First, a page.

Smaller forces are proving successful with increasing regularity, at least in terms of advancing their political goals while surviving militarily. The Harvard scholar Ivan Arreguin-Toft analyzed 197 asymmetric wars that took place around the world in the period 1800-1998. They were asymmetric in the sense that a wide gap existed at the outset between the antagonists as measured in traditional terms——that is, by the size of their military and the size of their population. Arreguin-Toft found that the supposedly “weak” actor actually won the conflict in almost 30 percent of these cases. That fact was remarkable in itself, but even more striking was the trend over time. In the course of the last two centuries, there has been a steady increase in victories by the supposedly “weak” antagonist. The weak actor won only 11.8 percent of its conflicts between 1800 and 1849, as compared to 55 percent of its conflicts between 1950 and 1998. What this means is that a core axiom of war has been stood on its head. Once upon a time, superior firepower ultimately prevailed. Now that is no longer true.

Later in the twentieth century, new conflicts brought forth the third generation of warfare in earnest. Nimbleness and flexibility became increasingly valuable. Sophisticated equipment like surface-to-air missiles grew more portable, allowing local commanders to make more consequential decisions. Still, the polarization of the Cold War, the arms race it prompted, and the hovering threat of classic interstate conflict meant that the world’s main armies continued to emphasize scale over other priorities——as military theorist John Arquilla put it, “a reliance on a few big units rather than a lot of little ones.” In the case of the US military, Arquilla noted, “its structure changed little from the Vietnam ear to this day. The US military, he added, “has a chronic ‘scaling problem,’ I.e. the inability to pursue smaller tasks with smaller numbers. Added to this is the traditional, hierarchical military mindset, which holds that more is always better——the corollary belief being that one can only do worse with less.”

Moreover, it is not as if the arguments for traditional military buildup with advanced technology and superior firepower have vanished. The scholar Joe Nye, who coined the concept of “soft power,” argued that military power “still structures expectations and shapes political calculations.” Even when a controversial military is not deployed in active conflict, its deterrence role remains important. “Military force, along with norms and institutions, helps to provide a minimal degree of order,” Nye wrote. But if brute military force is no longer enough to ensure dominance, the question then becomes one of how resources are allocated among traditional vectors of power and their new, relatively untried alternatives. No one thinks terrorists can stop great powers from existing, but surely they can affect their behavior and deny them options that they used to take for granted.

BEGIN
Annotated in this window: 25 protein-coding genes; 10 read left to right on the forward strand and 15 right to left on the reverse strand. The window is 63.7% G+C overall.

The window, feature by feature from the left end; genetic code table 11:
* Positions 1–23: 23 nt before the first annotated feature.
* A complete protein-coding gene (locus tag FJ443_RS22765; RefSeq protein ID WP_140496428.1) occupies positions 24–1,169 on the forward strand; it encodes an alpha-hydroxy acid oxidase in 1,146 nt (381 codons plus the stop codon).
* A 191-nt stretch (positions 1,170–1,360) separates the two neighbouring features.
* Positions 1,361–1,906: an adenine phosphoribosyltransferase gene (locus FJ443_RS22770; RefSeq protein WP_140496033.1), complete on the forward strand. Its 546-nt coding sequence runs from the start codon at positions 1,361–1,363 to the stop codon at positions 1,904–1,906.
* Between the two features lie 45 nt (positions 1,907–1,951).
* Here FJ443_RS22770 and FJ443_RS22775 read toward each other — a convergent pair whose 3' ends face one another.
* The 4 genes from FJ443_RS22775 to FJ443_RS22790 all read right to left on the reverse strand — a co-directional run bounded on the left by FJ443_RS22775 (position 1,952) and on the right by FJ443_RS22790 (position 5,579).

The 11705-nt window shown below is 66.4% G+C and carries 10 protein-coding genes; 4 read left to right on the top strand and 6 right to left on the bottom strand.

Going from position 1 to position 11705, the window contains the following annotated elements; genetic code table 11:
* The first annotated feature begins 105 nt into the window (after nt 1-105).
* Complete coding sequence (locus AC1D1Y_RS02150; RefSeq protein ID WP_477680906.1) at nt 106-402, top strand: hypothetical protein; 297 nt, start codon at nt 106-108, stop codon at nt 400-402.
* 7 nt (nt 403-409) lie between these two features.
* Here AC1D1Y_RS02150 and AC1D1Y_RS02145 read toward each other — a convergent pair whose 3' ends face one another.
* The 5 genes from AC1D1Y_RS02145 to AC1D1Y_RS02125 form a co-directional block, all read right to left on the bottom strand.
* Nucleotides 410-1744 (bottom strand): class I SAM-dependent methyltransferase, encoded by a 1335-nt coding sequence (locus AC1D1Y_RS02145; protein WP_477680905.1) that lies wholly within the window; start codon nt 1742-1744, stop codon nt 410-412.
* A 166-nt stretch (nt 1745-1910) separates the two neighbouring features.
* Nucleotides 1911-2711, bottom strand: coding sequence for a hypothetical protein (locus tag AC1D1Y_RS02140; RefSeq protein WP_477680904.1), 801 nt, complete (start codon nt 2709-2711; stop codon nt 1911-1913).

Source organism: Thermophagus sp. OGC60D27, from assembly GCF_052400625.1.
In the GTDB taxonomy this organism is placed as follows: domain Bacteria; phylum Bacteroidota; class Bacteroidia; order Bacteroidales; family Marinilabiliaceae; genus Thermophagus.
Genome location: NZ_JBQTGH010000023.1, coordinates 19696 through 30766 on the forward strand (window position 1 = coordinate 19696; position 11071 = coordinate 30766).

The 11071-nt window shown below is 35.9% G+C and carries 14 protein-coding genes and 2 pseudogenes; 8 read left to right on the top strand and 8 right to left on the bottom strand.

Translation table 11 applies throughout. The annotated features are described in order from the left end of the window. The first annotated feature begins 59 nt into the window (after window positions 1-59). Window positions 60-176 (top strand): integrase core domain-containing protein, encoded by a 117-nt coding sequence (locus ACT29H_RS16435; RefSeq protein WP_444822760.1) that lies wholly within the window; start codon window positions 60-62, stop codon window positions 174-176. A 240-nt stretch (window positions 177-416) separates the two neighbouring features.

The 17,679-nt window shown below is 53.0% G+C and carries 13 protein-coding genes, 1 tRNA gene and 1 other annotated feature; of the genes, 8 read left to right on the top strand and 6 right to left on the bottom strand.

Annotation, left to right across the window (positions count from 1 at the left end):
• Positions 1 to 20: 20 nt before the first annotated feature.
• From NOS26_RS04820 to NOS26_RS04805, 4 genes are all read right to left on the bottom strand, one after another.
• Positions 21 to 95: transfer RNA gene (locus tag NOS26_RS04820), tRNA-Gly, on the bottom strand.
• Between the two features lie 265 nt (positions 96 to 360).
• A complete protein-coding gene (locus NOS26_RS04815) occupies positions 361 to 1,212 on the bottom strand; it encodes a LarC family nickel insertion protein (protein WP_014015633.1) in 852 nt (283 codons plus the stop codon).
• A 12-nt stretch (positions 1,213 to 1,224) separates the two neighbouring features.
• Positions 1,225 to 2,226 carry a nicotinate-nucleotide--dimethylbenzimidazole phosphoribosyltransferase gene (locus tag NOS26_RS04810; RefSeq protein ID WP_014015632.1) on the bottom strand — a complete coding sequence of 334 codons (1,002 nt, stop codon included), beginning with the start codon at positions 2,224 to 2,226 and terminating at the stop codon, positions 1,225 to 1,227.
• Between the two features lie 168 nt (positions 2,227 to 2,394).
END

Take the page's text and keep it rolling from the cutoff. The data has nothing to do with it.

The dispersion of economic power is even more pronounced when it comes to foreign investment. The days when the United Fruit Company acted as a transmission belt for US interests in the “banana republics” are well over. Multinational companies are no longer national champions for their home country, extending its interests and sometimes serving as more or less complicit agents in its foreign policy. Between the expansion of global markets, outsourcing and manufacturing facilities, the wave of mergers and acquisitions, and investment by individual tycoons, multinationals are as unmoored from the foreign policy of “home” countries as they have ever been. What specific national interest, for instance, would you attribute to the world’s largest steel company, Arcelor Mittal, given that it is based in Europe, its shares are listen in the stock exchanges in six countries, and yet it is owned primarily by an Indian billionaire?